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Current Affairs

China’s new maritime law

Date: 03 September 2021 Tags: International Organizations

Issue

 To control the entry of foreign vessels in South China Sea and surrounding areas, China has introduced new maritime rules.

 

Background

China considers South China Sea and the surrounding regions as Chinese territorial waters and wants to regulate foreign presence.

 

Details

  • The rules will have implications on military as well as commercial traffic in South China Sea, East China Sea as well as Strait of Taiwan.

  • The region is already tensed due to China’s expansionism and the new rules will further enhance existing tension with the US and its neighbours.

  • Foreign vessels will need to adhere to Chinese supervision when moving through these areas after the law comes into effect.

  • Vessels carrying radioactive materials, oil, chemicals, petroleum gas and other hazardous materials will have to report immediately after entering Chinese territorial waters.

  • The name of goods carried by ship and also the total weight has to be reported. In addition, the ships’ name, next port of call, call sign and estimated time will also have to be reported.

 

Importance

  • The South China Sea has great economic importance globally. Countries such as Vietnam, Indonesia, Philippines, Malaysia, Taiwan and Brunei share border with Sea.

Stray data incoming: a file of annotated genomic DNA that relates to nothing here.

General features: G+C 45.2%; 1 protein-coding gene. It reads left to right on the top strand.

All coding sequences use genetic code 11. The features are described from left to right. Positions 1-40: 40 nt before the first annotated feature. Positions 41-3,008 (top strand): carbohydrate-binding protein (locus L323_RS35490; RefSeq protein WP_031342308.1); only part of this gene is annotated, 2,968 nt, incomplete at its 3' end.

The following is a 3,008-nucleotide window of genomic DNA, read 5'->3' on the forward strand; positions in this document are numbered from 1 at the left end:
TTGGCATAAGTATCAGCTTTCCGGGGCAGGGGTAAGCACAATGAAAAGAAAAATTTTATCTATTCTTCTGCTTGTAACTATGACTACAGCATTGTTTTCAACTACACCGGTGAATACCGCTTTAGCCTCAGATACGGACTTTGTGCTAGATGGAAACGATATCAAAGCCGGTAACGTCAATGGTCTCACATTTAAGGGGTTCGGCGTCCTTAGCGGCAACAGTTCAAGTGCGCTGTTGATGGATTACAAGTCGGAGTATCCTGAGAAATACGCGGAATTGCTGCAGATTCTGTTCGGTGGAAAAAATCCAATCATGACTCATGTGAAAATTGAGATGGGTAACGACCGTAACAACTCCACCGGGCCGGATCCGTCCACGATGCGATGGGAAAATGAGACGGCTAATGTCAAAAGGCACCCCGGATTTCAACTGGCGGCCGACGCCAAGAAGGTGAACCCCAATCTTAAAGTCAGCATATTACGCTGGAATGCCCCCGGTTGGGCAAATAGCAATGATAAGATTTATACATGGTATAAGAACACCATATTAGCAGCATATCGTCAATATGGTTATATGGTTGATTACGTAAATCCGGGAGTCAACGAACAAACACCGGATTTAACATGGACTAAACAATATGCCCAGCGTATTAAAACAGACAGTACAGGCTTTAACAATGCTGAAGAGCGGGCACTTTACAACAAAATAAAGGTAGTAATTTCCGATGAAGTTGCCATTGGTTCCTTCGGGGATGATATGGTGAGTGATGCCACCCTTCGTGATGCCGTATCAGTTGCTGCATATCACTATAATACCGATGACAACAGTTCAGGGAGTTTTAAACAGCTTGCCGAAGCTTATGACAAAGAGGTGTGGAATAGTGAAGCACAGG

• The one third of global shipping passes through these waters. The areas have some of the best fishing grounds in the world.

  • The South China Sea is the route for India’s trade with ASEAN, Japan and South Korea. More than 50% of India’s trade passes through Malacca strait and South China Sea.

  • India is also involved in petroleum exploration in this region, particularly near the coast of Vietnam.

 

Controversy

  • China claims the whole South China Sea as its territory under the nine-dash line map. The neighbors and US do not agree to this position.

  • US has been sending its military vessels including Aircraft carriers to these waters to contest Chinese hegemony.

 

International position

  • The United Nations Convention on the Law of the Sea (UNCLOS) governs international maritime activities. India, China and many countries are signatories. US is not.

  • The law says that states have the right to implement territorial rights up to 12 nautical miles into the sea. 

 

Implications

  • US is unlikely to abide by the new rule framed by China. It considers free passage as bedrock of international cooperation, which China is not adhering to.

  • UNCLOS says that innocent passage has to be provided through territorial waters, which China is now violating. The reaction of other signatories has to be seen.